The reviewers found that BC Hydro’s overtime costs are higher than other electrical utilities, and 84 per cent of that is paid to unionized electricians. The top five overtime earners doubled their base salary with overtime pay between $113,000 and $130,000 last year alone.

With a smart grid, at least they won’t be collecting so much overtime to drive around searching for downed wires.

And I suppose it would be nice to have all overtime paid at double-time, and 17 to 20 “flex days” that can be taken off or traded for cash. But other public sector workers don’t get that.

The government milks this cow too. It overcharges BC Hydro for water use, for one thing.

What this overhaul may also lead to is an end to former premier Gordon Campbell’s aggressive climate strategy. That’s a complicated issue that I’ll tackle in a subsequent column.

Tom Fletcher is legislative reporter and columnist for Black Press and BCLocalnews.com

Just Posted

North Island Rising: A very powerful voter

There is another non-voter though that I would love to see back in the voting booth.

Town of Port McNeill’s financial statements are in, and the numbers might surprise you

One resident asked why CIBC bank charges (Fiscal Expense) were $15,000 higher than the previous year

OPINION: A Kayaker’s Paradise with no Kayaks

A kayak rental would greatly bolster tourism in Port Alice.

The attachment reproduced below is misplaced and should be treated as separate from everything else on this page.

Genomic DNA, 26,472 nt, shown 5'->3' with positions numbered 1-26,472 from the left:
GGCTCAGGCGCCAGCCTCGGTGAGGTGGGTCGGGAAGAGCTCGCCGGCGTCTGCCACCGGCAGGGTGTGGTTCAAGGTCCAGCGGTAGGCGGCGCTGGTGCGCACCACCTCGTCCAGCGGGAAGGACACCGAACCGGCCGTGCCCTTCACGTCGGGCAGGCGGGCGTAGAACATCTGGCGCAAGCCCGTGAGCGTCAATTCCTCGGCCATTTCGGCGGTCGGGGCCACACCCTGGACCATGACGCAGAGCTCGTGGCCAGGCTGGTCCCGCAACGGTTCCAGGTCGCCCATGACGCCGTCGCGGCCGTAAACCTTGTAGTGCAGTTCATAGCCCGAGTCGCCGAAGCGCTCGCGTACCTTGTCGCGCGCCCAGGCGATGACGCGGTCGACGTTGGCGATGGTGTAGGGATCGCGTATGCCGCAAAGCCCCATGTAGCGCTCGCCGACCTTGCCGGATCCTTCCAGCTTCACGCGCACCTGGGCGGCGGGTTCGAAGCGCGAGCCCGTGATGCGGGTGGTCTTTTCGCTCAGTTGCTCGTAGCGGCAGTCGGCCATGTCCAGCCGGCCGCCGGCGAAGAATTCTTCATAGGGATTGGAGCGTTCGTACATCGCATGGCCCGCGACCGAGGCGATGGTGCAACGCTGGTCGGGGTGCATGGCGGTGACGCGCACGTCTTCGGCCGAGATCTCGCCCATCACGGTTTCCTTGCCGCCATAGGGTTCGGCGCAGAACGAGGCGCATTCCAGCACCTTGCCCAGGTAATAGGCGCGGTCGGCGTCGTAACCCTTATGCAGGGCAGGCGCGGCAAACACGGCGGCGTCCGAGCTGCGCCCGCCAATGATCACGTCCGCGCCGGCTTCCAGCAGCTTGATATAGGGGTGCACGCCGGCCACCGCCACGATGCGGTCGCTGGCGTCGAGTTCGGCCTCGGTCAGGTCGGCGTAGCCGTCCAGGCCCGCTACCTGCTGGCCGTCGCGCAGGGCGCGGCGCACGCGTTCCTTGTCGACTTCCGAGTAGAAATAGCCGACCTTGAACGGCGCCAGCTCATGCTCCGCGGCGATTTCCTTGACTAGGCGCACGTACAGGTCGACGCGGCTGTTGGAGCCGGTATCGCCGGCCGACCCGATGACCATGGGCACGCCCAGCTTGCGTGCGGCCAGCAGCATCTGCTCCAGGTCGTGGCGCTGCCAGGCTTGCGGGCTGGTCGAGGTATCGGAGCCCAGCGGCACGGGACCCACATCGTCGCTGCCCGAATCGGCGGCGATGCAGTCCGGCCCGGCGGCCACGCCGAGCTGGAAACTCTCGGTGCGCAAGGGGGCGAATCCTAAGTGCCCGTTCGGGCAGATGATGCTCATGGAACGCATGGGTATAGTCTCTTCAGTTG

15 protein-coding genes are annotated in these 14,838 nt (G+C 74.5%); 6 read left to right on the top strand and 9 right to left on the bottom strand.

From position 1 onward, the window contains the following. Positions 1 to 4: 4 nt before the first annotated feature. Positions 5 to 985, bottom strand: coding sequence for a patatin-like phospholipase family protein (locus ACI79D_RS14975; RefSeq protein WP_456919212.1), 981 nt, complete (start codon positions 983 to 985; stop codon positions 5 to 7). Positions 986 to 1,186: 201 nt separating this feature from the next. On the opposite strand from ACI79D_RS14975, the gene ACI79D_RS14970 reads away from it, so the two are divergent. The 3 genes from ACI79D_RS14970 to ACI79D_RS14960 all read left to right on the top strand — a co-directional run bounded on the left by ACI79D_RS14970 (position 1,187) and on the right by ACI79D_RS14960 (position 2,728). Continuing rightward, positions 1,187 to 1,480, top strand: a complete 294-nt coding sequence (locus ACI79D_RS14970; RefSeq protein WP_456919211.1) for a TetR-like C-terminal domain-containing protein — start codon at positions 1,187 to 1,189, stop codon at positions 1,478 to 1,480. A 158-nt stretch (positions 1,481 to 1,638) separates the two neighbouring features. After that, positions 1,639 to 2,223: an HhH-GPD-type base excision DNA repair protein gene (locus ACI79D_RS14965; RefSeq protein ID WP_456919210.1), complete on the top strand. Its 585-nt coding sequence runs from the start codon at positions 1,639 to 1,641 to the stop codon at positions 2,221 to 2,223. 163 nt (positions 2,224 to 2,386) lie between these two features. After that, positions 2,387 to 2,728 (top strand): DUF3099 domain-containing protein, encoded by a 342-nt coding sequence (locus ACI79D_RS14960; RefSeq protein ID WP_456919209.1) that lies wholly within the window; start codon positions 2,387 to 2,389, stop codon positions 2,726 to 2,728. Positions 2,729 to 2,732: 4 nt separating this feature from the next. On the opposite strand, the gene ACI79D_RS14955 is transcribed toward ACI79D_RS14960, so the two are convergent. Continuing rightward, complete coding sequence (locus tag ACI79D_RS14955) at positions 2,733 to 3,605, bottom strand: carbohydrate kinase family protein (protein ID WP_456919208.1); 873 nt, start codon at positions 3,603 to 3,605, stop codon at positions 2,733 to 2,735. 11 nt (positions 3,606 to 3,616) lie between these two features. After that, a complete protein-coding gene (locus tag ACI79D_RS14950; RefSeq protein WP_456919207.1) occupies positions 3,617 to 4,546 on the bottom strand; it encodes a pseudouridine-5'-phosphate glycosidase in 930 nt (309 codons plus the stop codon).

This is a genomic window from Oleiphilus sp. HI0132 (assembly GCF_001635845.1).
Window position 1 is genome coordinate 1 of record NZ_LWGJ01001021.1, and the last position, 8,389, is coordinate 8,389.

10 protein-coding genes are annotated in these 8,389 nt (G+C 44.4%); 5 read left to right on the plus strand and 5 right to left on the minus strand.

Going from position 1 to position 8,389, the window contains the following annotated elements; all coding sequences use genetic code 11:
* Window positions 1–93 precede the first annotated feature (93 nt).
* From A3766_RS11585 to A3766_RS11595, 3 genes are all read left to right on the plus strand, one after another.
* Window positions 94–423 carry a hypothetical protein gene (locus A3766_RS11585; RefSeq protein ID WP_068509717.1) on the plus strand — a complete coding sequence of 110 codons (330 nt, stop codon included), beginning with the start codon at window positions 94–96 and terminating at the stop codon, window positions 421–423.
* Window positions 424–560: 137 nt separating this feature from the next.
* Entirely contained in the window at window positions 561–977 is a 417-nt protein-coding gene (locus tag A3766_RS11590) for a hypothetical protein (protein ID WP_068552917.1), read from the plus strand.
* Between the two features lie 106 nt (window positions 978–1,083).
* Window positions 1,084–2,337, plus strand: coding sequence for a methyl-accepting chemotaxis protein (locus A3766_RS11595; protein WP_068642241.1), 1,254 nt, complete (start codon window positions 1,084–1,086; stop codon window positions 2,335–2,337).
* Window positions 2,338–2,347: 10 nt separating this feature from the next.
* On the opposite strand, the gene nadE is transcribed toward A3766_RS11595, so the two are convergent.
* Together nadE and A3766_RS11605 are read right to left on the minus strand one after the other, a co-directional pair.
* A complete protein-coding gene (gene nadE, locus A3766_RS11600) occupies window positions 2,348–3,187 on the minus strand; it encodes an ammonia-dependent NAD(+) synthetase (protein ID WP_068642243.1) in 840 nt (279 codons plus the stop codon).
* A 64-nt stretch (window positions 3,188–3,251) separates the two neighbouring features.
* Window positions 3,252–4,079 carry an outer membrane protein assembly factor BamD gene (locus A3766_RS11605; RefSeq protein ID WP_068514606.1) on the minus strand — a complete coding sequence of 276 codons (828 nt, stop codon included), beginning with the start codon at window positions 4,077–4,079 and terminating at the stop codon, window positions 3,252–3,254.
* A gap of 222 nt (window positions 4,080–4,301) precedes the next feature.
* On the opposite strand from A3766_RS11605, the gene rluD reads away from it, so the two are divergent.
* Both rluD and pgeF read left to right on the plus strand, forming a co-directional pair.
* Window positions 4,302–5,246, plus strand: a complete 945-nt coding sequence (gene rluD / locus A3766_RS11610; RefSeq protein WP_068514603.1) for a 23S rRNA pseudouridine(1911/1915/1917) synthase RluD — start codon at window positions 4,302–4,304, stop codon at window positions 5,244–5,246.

Bradshaw’s Photo Highlight: A bird and some otters

Here’s two pictures I took while out in my skiff just cruising around the inlet enjoying the weather.

B.C. salmon farm inspection deal reached with Indigenous people

Monitoring to determine if any Broughton region farms stay open

VIDEO: Grizzly bears fight along northern B.C. highway in rare footage

Cari McGillivray posted the head-turning video, shot near Stewart, B.C., to social media

Handgun crackdown, health spending and transit plans latest campaign promises

Friday was the end of a busy week on the campaign trail

B.C. woman photographs massive ant swarm on Abbotsford driveway

She asked what the ants were doing? The answer: war

Police arrest B.C. phone scammer linked to illegal call centres in India

Person arrested in Burnaby here on a work visa, says police

Air Canada forced girl, 12, to remove hijab: civil rights group

The San Francisco Bay Area office of the Council on American-Islamic Relations calling for change

Man from Winnipeg who was hiking alone found dead in Banff National Park

RCMP say the man was hiking alone on Mount Temple Thursday

Takaya, B.C.’s intriguing lone wolf, seen eating seal and howling away on Discovery Island

Fun facts about Takaya the wolf, like his a 36-hour tour around Chatham, Discovery Islands

Resident finds loaded shotgun inside a duffle bag in Kelowna alleyway

RCMP seized a loaded 12-gauge shotgun, ammunition, clothing and other items

Graffiti, calls and Snapchat: RCMP probe string of threats targeting Kamloops schools

There have been nine different threats made to four different schools in the city

Most Read